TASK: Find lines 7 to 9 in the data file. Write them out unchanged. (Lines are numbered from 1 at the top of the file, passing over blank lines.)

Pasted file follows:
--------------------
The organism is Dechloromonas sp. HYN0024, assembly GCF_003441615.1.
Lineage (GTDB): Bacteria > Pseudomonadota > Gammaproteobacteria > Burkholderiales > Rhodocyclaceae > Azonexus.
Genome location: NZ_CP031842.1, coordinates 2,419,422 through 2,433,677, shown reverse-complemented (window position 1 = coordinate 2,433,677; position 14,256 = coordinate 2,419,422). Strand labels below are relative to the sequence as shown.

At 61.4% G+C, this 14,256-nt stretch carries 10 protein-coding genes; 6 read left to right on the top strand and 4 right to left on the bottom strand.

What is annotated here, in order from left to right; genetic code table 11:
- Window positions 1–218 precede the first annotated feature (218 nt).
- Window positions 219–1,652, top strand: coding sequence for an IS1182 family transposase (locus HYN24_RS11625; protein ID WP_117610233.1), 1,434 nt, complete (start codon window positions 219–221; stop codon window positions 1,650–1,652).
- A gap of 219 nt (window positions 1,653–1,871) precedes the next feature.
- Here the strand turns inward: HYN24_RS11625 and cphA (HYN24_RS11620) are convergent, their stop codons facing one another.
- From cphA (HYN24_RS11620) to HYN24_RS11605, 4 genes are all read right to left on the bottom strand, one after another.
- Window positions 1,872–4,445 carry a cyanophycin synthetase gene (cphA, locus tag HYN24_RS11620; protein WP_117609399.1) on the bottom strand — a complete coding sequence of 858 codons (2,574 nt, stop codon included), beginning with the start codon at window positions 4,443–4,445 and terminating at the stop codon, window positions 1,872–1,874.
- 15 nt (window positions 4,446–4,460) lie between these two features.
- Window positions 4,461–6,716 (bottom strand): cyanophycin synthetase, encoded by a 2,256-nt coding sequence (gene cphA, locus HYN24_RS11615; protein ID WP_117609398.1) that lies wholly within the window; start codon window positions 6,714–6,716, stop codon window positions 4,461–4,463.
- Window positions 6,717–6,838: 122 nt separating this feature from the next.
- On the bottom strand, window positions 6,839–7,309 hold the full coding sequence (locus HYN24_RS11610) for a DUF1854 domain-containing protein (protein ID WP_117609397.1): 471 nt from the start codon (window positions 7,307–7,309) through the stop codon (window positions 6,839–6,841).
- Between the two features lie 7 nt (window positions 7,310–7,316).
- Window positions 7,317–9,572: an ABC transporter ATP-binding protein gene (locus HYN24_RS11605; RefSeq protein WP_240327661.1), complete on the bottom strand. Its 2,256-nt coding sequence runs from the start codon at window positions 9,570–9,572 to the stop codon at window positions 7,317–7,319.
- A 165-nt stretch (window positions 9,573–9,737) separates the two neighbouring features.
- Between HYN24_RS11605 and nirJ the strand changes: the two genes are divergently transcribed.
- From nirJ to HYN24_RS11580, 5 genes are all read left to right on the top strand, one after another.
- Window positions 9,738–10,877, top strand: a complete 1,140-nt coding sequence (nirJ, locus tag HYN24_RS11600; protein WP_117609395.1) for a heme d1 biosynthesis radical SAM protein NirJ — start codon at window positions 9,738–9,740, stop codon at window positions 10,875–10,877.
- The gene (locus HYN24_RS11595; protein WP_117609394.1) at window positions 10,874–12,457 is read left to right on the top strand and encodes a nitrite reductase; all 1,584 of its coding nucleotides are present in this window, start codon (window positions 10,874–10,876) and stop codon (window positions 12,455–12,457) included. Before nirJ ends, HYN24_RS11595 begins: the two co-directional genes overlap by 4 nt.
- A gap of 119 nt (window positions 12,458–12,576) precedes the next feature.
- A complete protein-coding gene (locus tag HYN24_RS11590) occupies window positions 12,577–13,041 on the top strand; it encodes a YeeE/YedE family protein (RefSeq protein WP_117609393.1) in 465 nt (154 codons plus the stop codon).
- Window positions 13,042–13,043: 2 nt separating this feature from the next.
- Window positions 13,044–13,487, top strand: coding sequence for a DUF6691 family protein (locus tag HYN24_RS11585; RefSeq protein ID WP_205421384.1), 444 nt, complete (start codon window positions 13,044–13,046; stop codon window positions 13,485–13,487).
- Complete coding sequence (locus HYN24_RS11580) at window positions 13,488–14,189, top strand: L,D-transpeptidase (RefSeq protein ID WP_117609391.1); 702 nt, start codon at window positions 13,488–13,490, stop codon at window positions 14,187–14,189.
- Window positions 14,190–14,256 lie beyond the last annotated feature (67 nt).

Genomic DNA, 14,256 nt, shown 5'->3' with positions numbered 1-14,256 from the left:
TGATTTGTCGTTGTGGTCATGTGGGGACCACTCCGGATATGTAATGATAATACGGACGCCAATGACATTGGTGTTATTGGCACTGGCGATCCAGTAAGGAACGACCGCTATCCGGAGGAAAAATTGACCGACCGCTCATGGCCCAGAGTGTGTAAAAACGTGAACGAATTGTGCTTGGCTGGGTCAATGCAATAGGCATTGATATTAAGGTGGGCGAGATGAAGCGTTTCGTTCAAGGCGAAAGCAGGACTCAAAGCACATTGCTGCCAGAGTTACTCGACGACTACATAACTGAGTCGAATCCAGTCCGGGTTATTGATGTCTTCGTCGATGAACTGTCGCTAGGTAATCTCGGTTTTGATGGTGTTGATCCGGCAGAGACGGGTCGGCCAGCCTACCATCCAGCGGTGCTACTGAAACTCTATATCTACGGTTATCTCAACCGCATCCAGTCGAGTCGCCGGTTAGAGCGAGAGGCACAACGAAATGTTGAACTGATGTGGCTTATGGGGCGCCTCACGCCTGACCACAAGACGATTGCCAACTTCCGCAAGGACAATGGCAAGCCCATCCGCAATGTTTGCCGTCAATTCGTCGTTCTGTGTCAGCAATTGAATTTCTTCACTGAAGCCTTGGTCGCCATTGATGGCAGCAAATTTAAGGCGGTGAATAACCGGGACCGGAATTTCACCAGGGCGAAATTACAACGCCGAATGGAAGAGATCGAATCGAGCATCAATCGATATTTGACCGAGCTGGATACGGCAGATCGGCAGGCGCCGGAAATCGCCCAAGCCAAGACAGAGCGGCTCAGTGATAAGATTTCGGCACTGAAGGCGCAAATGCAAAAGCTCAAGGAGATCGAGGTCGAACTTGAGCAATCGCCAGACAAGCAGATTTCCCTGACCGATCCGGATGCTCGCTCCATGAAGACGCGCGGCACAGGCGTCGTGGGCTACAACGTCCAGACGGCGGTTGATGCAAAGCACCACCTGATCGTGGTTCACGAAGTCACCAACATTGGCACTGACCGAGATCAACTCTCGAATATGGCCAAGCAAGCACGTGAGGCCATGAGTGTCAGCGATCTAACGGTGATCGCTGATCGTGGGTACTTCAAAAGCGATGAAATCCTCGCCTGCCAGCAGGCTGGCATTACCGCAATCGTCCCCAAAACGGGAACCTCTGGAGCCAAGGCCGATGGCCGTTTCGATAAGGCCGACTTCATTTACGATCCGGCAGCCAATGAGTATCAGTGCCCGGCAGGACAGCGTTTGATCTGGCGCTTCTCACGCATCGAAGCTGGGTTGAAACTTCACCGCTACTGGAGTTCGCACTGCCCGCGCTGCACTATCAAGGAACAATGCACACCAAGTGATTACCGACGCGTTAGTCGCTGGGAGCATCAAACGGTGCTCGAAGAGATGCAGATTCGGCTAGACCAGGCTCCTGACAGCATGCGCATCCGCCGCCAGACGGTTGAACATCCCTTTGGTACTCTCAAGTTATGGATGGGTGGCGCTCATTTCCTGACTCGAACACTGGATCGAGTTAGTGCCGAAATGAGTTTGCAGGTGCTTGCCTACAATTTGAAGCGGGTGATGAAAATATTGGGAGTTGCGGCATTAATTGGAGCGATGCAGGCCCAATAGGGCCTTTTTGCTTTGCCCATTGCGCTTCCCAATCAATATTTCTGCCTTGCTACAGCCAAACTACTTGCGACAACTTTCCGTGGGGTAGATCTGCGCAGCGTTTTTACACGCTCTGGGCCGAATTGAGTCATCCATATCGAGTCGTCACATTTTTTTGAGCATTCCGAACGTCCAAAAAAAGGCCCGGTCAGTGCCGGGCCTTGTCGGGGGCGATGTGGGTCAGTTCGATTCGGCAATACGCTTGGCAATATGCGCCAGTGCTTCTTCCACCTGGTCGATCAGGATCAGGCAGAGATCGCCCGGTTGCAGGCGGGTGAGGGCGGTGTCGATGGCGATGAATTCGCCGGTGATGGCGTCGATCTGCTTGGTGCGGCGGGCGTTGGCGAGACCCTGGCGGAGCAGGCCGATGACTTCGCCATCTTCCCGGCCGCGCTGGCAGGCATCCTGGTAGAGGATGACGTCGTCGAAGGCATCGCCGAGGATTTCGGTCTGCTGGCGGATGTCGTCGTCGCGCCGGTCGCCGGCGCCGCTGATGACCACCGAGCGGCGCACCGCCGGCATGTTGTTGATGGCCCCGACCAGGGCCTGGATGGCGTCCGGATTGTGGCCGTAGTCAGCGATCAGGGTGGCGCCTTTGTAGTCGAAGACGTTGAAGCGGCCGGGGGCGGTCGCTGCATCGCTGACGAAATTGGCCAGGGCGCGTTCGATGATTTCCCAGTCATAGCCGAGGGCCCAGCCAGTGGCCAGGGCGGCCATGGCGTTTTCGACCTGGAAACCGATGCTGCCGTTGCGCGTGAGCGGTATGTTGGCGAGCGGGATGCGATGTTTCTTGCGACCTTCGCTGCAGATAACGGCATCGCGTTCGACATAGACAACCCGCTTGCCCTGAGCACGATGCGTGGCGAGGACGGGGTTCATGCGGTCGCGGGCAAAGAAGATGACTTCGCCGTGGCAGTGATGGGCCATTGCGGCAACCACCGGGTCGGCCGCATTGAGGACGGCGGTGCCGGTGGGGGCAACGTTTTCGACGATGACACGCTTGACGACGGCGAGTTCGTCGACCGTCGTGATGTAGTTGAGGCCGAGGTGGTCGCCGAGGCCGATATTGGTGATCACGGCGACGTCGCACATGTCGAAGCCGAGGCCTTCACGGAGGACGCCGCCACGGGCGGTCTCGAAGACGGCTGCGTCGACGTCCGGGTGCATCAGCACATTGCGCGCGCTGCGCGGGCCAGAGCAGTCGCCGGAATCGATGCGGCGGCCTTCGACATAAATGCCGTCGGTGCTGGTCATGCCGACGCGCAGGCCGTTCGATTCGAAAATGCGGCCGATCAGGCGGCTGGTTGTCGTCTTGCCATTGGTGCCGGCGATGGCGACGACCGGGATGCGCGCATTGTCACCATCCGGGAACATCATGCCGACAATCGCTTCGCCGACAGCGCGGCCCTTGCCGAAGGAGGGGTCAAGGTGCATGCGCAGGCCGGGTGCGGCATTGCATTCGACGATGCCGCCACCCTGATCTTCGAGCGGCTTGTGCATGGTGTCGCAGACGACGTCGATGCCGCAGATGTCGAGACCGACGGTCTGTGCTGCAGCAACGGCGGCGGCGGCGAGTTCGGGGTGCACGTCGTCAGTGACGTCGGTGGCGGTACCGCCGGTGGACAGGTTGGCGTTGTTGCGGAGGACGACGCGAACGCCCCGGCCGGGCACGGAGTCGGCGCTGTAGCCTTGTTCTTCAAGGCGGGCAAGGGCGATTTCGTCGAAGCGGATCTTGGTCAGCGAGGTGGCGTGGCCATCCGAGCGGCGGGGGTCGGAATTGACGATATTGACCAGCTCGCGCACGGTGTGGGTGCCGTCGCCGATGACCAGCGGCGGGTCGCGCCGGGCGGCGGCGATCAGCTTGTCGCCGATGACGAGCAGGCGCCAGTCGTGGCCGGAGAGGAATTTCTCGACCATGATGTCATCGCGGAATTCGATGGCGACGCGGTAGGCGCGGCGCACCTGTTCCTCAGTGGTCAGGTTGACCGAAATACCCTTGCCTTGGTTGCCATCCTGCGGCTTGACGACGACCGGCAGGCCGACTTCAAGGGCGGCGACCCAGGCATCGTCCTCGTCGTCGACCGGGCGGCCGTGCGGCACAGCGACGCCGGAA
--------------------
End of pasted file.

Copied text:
- Window positions 219–1,652, top strand: coding sequence for an IS1182 family transposase (locus HYN24_RS11625; protein ID WP_117610233.1), 1,434 nt, complete (start codon window positions 219–221; stop codon window positions 1,650–1,652).
- A gap of 219 nt (window positions 1,653–1,871) precedes the next feature.
- Here the strand turns inward: HYN24_RS11625 and cphA (HYN24_RS11620) are convergent, their stop codons facing one another.